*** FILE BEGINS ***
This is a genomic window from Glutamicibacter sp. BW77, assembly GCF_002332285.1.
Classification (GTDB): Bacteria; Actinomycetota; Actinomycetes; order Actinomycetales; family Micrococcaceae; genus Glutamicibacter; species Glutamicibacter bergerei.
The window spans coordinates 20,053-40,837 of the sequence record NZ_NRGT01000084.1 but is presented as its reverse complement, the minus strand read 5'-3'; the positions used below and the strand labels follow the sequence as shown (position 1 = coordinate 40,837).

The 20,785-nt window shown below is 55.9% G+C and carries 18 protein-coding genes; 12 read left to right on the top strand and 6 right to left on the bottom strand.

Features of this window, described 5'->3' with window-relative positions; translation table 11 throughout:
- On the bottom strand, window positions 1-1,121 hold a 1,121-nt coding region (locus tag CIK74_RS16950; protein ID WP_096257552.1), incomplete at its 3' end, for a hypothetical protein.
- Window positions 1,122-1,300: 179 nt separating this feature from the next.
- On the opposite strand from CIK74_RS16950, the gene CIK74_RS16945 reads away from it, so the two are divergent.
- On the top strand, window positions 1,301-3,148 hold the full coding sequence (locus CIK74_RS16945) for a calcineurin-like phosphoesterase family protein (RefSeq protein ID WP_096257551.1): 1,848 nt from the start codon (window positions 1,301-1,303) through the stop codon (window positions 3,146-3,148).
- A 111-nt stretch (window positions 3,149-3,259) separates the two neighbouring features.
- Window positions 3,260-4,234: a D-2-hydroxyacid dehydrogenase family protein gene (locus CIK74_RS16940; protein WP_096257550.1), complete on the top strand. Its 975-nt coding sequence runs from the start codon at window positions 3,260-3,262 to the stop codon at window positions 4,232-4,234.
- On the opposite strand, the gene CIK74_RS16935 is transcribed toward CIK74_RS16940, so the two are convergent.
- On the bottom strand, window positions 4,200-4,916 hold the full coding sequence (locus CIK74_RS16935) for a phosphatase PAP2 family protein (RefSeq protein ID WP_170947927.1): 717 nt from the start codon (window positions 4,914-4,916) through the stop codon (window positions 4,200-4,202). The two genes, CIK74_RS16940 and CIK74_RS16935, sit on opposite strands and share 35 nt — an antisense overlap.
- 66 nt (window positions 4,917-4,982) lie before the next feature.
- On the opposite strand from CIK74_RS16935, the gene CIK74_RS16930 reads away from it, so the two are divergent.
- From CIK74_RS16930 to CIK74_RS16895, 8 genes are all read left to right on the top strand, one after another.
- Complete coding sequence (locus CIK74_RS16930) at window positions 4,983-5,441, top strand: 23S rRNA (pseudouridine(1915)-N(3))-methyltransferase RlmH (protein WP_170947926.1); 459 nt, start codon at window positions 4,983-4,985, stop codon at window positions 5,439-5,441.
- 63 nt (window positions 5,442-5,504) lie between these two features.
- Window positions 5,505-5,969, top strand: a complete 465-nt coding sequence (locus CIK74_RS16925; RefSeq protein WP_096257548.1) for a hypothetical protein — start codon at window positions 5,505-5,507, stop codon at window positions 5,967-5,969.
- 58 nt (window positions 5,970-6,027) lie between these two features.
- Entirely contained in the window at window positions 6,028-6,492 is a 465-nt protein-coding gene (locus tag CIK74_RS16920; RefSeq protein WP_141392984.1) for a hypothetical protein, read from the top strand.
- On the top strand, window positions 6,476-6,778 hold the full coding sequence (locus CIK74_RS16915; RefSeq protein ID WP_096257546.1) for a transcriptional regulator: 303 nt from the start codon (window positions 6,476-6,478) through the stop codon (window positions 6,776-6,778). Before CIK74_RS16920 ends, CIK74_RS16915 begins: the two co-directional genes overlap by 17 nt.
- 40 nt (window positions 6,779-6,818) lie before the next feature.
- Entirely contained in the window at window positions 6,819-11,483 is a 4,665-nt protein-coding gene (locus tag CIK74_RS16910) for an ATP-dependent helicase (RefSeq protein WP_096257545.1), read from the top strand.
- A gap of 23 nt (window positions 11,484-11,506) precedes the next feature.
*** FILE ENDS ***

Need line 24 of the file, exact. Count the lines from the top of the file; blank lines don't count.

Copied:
- Entirely contained in the window at window positions 6,819-11,483 is a 4,665-nt protein-coding gene (locus tag CIK74_RS16910) for an ATP-dependent helicase (RefSeq protein WP_096257545.1), read from the top strand.